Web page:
Award for UC Riverside's genome scientist
News Jul 07, 2011
RIVERSIDE, Calif. – Susan R. Wessler, who holds a University of California President’s Chair and is a distinguished professor of genetics in the Department of Botany and Plant Sciences at the University of California, Riverside, has been named the recipient of the Federation of American Societies for Experimental Biology (FASEB) 2012 Excellence in Science Award.
The award recognizes women whose outstanding career achievements in biological science have contributed significantly to further our understanding of a particular discipline by excellence in research. Wessler is internationally recognized for her work in plant genome structure and stability.
With more than 100,000 members, FASEB is the largest coalition of biomedical research association in the United States. Its mission is to advance health and welfare by promoting progress and education in biological and biomedical sciences.
As part of the award, Wessler will receive a $10,000 research grant. She also will present an award lecture in 2012 at the Model Organisms to Human Biology Conference sponsored by the Genetics Society of America.
“Susan is the first person among plant scientists to receive what is one of the highest awards in science,” said Natasha Raikhel, the director of UC Riverside’s Institute for Integrative Biology, of which Wessler is a key member. “Her contributions to science, science teaching and to scientific society in general are enormous. We all are very proud of her.”
Wessler is a member of the National Academy of Sciences (NAS) and a fellow of the American Academy of Arts and Sciences. In February 2011, she was elected home secretary of the NAS. She came to UC Riverside from the University of Georgia in 2010.
Wessler began her career at the University of Georgia in 1983 as an assistant professor of botany, rising through the ranks to full professor of botany and genetics in 1992. In 1994 she was awarded the title of Distinguished Research Professor which she held until 2004 when she was named a Regents Professor. In 2008 she was named the first University of Georgia Foundation Chair in the Biological Sciences. She moved her program to UC Riverside in August 2010. Her scientific interest focuses on the subject of plant transposable elements and the evolution of plant genomes.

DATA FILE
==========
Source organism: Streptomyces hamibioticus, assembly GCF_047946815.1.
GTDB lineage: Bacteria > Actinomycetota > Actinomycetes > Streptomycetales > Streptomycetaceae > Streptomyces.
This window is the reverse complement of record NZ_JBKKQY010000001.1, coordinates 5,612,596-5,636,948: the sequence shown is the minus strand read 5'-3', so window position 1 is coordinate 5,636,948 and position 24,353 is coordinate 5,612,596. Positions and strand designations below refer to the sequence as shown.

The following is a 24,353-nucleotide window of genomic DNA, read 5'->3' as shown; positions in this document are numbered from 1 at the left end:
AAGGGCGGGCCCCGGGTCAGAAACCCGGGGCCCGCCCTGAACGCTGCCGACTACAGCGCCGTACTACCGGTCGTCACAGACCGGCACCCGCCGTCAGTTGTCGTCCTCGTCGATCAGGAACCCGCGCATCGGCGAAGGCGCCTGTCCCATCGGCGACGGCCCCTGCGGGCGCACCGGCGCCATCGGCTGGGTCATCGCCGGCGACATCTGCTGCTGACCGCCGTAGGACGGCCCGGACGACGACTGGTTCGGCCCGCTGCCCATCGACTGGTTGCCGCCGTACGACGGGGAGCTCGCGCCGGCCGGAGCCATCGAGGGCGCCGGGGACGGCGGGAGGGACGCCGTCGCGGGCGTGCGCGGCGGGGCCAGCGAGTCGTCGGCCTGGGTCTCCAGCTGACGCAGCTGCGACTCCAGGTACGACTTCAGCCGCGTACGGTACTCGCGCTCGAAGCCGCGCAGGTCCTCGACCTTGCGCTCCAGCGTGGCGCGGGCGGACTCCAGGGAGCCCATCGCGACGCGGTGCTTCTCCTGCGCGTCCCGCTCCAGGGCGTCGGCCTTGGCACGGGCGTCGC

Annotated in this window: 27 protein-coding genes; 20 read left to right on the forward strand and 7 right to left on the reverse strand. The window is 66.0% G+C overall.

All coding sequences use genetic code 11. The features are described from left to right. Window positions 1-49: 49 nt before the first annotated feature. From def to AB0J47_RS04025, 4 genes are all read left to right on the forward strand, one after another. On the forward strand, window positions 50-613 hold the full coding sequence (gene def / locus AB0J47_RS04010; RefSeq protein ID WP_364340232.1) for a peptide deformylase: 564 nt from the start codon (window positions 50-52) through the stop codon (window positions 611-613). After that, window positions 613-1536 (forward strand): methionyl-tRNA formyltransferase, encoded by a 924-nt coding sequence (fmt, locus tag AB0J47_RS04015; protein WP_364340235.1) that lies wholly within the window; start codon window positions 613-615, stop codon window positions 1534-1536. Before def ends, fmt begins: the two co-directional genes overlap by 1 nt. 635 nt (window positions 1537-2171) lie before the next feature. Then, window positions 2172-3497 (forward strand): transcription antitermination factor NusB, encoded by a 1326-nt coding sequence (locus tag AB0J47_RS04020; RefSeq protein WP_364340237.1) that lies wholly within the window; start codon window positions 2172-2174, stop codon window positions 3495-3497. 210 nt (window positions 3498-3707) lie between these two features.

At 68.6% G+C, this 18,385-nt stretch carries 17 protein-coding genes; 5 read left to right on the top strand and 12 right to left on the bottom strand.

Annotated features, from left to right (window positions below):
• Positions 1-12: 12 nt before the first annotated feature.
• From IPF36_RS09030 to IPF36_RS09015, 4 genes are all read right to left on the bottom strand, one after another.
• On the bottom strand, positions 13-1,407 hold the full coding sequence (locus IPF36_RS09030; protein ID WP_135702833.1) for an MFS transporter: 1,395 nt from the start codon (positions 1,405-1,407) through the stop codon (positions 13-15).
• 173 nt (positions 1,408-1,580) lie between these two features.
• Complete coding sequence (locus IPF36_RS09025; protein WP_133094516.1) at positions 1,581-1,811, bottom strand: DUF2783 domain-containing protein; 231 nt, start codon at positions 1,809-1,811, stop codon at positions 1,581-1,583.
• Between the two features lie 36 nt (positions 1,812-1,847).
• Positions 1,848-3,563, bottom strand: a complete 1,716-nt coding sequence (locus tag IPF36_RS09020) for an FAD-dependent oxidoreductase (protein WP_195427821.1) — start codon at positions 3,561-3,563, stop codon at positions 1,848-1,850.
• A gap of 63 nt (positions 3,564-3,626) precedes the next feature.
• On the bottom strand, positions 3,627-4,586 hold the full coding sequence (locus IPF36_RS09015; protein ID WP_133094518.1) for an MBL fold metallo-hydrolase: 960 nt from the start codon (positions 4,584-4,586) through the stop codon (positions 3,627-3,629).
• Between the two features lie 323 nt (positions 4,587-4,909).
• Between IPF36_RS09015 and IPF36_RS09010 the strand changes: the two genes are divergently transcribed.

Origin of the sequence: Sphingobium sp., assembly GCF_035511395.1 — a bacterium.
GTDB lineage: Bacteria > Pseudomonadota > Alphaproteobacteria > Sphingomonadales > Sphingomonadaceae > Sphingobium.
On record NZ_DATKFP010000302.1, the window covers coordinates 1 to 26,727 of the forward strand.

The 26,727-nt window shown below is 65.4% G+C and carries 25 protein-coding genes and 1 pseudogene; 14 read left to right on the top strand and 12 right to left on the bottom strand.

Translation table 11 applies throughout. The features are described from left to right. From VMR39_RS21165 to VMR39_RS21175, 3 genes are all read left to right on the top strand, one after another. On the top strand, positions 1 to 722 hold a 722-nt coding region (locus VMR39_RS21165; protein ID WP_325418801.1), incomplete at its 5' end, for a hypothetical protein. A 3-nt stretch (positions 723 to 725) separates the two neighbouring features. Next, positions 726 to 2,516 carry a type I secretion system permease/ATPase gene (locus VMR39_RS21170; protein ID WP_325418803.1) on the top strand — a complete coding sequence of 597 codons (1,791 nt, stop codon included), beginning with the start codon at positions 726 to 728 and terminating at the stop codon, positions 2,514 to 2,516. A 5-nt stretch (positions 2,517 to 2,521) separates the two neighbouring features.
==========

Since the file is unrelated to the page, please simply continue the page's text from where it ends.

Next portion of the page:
In 2006 she was selected as a Howard Hughes Medical Institute (HHMI) Professor and was awarded $1 million to implement her project which was to replicate her research laboratory as an undergraduate classroom. She is a fellow of the American Association of the Advancement of Science, and the recipient of the Creative Research Medal (1991) and the Lamar Dodd Creative Research Award (1997) from the University of Georgia. In addition she was the first recipient of the Distinguished Scientist Award (2007) from the Southeastern Universities Research Association (SURA). She is on the Board of Directors of the Genetics Society of American and the Rosalind Franklin Society.
Wessler is co-author of The Mutants of Maize (Cold Spring Harbor Press) and of more than 120 research articles. She is one of the principal authors of Introduction to Genetic Analysis, a leading textbook used in introductory genetics courses in colleges and universities throughout the world. In addition, she is an associate editor of the Proceedings of the National Academy of Sciences and is on the editorial board of Current Opinions in Plant Biology and on the Board of Reviewing Editors of the journal Science.
Children who are genetically predisposed to overweight, due to common gene variants, can still lose weight by changing their diet and exercise habits. Around 750 children and adolescents with overweight or obesity undergoing lifestyle intervention participated in the study conducted by researchers from the University of Copenhagen and Holbæk Hospital.
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